Still, Florida reported in early August:of COVID-19 – which at the time was the most infections in one day since the start of the pandemic. Infections in the state are now on the rise, with a record nearly 77,000 new cases reported on Friday.
The state currently has the second highest 28-day average of COVID cases in the US, with more than 745,200 reported cases in that time frame, according to Johns Hopkins University, and 615 deaths. The state has had nearly 4.5 million cases since COVID first hit the nation.
Many Florida residents have questioned DeSantis’ claim that the tests are in low demand.
In the week leading up to December 30, more than a million COVID tests were performed in Florida, according to the Centers for Disease Control and Prevention, and more than 3 million in the month leading up to that date.
“I’ve been crawling around the state for the past 4 days looking for [over the counter] test for my whole family who are sick,” one person tweeted this week. “I can’t find one. You can’t even book a 2-week drive-thru appointment.”
“Spoken to a friend in Florida. He’s desperate”, another person tweeted on Dec 30. “He has to get his 90-year-old mother to have a Covid test and he can’t find a home test for one. The line for PCR is more than 4 hours long.”
Ryan Prem, a Florida resident, told CBS News that when he and his wife tried to get tested the week before Christmas, their local test site had a turnout of about 100 people. When they got back to the location closer to Christmas and New Years, he said, “It seemed double.”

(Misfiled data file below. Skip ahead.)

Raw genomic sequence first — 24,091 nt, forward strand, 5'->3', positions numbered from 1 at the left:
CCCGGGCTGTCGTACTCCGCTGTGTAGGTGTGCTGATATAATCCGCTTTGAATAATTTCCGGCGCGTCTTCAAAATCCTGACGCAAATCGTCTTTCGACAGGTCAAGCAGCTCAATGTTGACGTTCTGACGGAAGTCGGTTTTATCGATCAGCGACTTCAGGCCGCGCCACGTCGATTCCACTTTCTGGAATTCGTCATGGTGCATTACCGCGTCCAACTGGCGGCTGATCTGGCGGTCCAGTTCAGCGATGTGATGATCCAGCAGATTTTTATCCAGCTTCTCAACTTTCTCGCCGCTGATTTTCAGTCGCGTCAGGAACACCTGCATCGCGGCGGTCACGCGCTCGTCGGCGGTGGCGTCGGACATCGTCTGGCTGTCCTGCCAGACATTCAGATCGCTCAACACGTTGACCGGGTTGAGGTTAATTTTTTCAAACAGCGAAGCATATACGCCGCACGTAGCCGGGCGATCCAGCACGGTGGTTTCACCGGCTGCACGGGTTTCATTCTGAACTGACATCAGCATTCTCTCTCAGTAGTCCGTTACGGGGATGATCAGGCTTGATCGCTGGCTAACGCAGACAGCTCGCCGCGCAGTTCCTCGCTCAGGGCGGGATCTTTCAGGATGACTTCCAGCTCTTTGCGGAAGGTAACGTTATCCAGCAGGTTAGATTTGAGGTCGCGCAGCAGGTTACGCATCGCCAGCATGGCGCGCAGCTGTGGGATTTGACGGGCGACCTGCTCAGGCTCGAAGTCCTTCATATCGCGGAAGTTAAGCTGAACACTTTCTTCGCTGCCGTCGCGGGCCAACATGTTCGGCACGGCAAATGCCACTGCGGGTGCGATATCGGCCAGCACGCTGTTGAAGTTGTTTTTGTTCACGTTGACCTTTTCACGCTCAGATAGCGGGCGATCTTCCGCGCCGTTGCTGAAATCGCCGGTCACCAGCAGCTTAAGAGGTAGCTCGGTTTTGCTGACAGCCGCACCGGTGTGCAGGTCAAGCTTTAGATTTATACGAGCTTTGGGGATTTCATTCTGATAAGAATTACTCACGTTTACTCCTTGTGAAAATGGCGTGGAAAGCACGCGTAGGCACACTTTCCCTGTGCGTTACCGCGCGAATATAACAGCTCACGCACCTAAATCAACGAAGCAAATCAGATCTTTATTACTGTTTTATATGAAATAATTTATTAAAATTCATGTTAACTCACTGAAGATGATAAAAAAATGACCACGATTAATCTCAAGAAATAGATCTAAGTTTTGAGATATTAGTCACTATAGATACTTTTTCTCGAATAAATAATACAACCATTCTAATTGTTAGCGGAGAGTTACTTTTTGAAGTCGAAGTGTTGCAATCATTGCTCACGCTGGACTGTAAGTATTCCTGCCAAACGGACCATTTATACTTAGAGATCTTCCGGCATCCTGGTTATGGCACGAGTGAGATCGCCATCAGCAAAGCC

“I can only imagine how many people tested positive,” he told CBS News. “I personally know about 15 people who tested positive in the past 2-3 weeks, although a majority of them had previously been fully vaccinated.”
The long lines and hard-to-find tests are not new to the state, and people have expressed frustration with the process for months. In November, one person tweeted they “can’t find a covid test anywhere.”
Fried told CBS News she had asked the governor to reopen state-run testing sites, which had been closed since May, before learning about the stock.
“As of today,” she said on Friday, “we still don’t have any state-sponsored test sites.”
“The lines wrapped around for hours, starting before the crack of dawn,” Fried said. “People are in these cars and in these rows to get tests and to say there’s no question — I don’t know where the governor was, but he just had to drive through part of our state and would have seen the ask on the floor.”
Fried tweeted Thursday that the administration’s inaction on the expired tests is “a complete failure”. Officials, she said, should have distributed the tests to facilities across the state.
DeSantis’ disclosure of the expired tests came the same day the Florida Department of Health changed its testing guidelines to maximize “the benefits” of COVID testing. The new guideline says those who are not at increased risk of serious illness from COVID, including those over 65, with underlying health conditions, or who are pregnant, should “consider” getting tested after developing symptoms and seeking medical advice only. should seek treatment if necessary.
For those who have been exposed to COVID but have no symptoms, the guidance says, “Testing is unlikely to have any clinical benefit.”
“If you develop symptoms, you should avoid contact with others,” a guidance press release says. “A positive COVID-19 test result will not change this recommendation.”